When the novel Coronavirus disease (COVID-19) emerged worldwide in January 2020, scientists not only scrambled to develop tests but also to understand the biology of this disease. Scientists began tackling the problem with the tools and knowledge already on hand from studying other infectious diseases like Dengue, Zika, and Ebola. However, the Coronavirus proved challenging in ways current technologies were unable to address.
One example is the analysis of molecular interactions between antibodies present in complex matrices like patient blood serum and plasma and SARS-CoV-2 spike protein. Matrix components like serum albumin are often incompatible with label-free surface-based biosensors due to potentially deleterious effects on the microfluidics and high non-specific binding.
Here, we show how the Creoptix WAVE has the potential to overcome these limitations with innovative disposable, no-clog microfluidics. Using the proprietary Grating-Coupled Interferometry (GCI) technology to deliver high sensitivity, the Creoptix WAVE provides very high tolerance against crude matrixes and enables the characterization of antibody kinetics directly from clinical blood plasma samples.
Materials and methods
Three SARS-CoV-2 antigens (Spike ECD, Spike RBD and Nucleocapsid Protein) were immobilized on a 4PCP WAVEchip by standard amine coupling chemistry. An empty surface was activated/deactivated and used as a reference channel. Additionally, BSA was immobilized to full saturation on all channels - including the reference one - by means of amine coupling.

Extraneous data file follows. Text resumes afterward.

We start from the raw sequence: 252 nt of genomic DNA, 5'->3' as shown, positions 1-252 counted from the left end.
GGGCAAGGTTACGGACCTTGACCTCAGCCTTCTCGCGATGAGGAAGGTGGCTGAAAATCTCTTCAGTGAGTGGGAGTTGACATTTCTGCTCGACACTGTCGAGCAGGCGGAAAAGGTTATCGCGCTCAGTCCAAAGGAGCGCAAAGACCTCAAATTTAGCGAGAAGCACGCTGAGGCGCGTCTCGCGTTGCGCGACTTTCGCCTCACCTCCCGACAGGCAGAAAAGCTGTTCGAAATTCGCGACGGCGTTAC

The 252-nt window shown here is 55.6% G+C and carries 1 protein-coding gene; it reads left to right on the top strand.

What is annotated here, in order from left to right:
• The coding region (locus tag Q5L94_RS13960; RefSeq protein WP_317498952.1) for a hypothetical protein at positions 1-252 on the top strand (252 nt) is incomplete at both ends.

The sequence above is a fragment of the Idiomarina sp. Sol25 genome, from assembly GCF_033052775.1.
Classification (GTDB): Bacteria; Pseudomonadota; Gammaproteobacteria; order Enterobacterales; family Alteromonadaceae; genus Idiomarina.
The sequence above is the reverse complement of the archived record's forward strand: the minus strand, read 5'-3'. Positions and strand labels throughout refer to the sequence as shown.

High immobilization densities for the abovementioned viral antigens were chosen to enable subsequent serological detection of anti-SARS-CoV-2 antibodies in patient samples. As a positive control, to ensure the integrity of SARS-CoV-2 antigens, the kinetics of specific monoclonal antibodies were determined. For Spike ECD and Spike RBD, mAb CR3022 was diluted into 5% pooled human plasma (in PBS + 0.3% BSA) and injected in duplicates for 200 seconds at a flow rate of 55 ul/min in a dilution series from 0.4 to 50 nM, followed by injection of running buffer for 600 seconds. For the Nucleocapsid Protein (NP), the anti-NP mAb was diluted in PBS + 0.3% BSA and injected in duplicates for 100 seconds at a flow rate of 55 ul/min in a dilution series from 3 to 50 nM, followed by injection of running buffer for 600 seconds. The surface was regenerated with 25 mM NaOH + 1M NaCl after the injection of each antibody concentration, followed by injection of running buffer.
Inactivated plasma samples from patients with COVID-19 (from the Institute of Clinical Chemistry at the University Hospital of Zurich) were diluted in PBS + 0.3% BSA to a final concentration of 5% (v/v) and injected for 150 seconds at a flow rate of 100 ul/min, followed by injection of running buffer (PBS + 0.3% BSA) for 600 seconds. Blank injections were performed with pooled human COVID-19 negative plasma diluted to 5% (v/v) in PBS + 0.3% BSA. All data were double-referenced with the signal on a reference channel and blank injections and fitted with a 1:1 binding model using the Creoptix WAVEcontrol software.